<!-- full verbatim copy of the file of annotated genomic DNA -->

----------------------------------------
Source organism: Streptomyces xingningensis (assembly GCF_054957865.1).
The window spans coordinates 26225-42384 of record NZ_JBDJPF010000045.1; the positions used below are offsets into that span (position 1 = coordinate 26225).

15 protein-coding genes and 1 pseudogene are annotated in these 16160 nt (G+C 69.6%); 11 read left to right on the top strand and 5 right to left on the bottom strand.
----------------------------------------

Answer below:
Source organism: Streptomyces xingningensis (assembly GCF_054957865.1).
The window spans coordinates 26225-42384 of record NZ_JBDJPF010000045.1; the positions used below are offsets into that span (position 1 = coordinate 26225).

15 protein-coding genes and 1 pseudogene are annotated in these 16160 nt (G+C 69.6%); 11 read left to right on the top strand and 5 right to left on the bottom strand.